Wednesday, November 9, 2011

Thinking About Habitats

I’ve been thinking a lot about habitats lately. One of my favorite hiking spots features two very different habitats—a woodland and a pond—and each one has provided a special experience that eventually led to a book.

So today I’m going to share a video about that very special place and a list of some of my favorite children’s book about habitats.

I See a Kookaburra: Discovering Animal Habitats Around the World—Steve Jenkins and Robin Page
Like all of Jenkins’s books, this one offers a combination of glorious cut paper collages and clear, concise text. It also has a fun, interactive game-like quality that invites participation. I See a Kookaburra introduces children to six of the world’s habitats and some of the animals that live in them. As an added challenge, and to make the point that ants live all over the world, one of these insects is hidden in each scene. Rich backmatter with maps rounds out the presentation. School Library Journal calls the book “A first-rate foray into ecology that will encourage readers to explore the world around them,” and I couldn’t agree more.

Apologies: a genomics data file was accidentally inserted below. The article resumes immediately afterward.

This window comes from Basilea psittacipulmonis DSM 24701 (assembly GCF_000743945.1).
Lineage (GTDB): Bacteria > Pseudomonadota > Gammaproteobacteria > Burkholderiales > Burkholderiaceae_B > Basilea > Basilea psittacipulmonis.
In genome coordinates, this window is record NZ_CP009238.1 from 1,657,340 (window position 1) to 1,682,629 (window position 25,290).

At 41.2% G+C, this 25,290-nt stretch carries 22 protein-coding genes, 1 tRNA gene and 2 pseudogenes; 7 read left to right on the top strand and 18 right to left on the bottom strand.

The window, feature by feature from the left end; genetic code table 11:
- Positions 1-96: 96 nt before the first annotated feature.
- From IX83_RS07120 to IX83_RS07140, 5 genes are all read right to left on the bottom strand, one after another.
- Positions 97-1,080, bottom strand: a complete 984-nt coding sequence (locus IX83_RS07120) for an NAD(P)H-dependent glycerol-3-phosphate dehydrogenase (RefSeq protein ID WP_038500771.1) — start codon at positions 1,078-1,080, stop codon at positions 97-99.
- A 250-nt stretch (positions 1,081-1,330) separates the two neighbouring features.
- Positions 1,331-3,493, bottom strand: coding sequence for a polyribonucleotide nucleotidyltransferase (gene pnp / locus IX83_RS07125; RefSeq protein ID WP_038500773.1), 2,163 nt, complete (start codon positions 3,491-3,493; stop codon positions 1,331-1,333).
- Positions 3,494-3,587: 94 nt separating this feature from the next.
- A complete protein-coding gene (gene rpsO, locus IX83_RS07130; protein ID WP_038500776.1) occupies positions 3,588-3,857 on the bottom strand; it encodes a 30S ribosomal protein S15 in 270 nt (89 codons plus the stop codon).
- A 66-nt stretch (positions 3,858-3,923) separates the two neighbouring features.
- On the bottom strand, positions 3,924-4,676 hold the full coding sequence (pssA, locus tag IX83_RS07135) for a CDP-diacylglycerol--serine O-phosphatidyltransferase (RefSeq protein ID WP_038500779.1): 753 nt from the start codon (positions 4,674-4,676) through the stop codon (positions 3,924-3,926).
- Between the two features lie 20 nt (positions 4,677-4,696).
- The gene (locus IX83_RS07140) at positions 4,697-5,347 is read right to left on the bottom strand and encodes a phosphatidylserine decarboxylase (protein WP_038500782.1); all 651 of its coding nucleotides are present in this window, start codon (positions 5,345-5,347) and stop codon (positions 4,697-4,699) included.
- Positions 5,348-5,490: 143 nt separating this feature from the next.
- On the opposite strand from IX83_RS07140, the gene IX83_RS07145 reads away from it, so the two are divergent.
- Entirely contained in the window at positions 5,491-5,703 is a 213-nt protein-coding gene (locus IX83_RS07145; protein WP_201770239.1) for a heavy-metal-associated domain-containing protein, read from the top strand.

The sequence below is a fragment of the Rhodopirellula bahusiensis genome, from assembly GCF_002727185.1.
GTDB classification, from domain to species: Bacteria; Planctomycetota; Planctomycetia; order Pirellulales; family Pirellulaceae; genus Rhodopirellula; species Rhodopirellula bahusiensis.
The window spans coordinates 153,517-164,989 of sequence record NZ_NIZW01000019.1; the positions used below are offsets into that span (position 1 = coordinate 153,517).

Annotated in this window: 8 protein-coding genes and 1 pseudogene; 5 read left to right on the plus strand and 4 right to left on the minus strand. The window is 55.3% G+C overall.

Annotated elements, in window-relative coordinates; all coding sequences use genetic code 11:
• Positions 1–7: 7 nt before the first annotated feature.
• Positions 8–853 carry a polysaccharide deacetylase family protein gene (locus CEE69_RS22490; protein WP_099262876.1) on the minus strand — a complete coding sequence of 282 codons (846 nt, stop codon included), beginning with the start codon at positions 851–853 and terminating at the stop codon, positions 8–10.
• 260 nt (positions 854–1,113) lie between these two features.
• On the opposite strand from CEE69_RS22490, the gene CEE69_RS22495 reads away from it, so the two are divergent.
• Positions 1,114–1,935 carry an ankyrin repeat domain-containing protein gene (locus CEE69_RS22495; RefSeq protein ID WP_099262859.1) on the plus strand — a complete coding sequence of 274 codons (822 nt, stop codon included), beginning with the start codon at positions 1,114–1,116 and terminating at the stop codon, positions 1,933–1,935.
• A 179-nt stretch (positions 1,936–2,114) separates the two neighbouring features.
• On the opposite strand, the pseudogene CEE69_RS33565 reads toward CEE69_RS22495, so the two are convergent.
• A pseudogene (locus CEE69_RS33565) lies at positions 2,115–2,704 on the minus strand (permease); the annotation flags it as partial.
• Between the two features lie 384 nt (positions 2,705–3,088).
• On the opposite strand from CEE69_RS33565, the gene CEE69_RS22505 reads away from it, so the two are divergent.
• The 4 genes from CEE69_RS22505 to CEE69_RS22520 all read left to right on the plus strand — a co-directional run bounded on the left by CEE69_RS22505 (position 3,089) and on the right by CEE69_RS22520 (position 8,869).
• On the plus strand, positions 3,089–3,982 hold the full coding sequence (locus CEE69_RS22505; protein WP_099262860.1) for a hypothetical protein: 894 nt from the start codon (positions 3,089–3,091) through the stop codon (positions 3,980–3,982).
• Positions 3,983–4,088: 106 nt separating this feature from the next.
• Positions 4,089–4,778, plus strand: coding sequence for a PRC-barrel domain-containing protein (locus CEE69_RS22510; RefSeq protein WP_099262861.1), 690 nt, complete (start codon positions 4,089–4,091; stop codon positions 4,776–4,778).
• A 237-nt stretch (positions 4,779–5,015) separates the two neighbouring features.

One Small Place in a Tree—Barbara Brenner
Some habitats are huge—a savanna, a forest, an ocean, but this book celebrates the wonders of a hidden microhabitat—a hole in a tree. As a bear sharpens her claws on a tree trunk, she unknowingly begins a chain of natural events that, over time, form a tree hole home for a menagerie of forest creatures, from salamanders and tree frogs to a family of white-footed mice. Lyrical prose and highly detailed, realistic illustrations bring the world beneath the bark to life for young readers.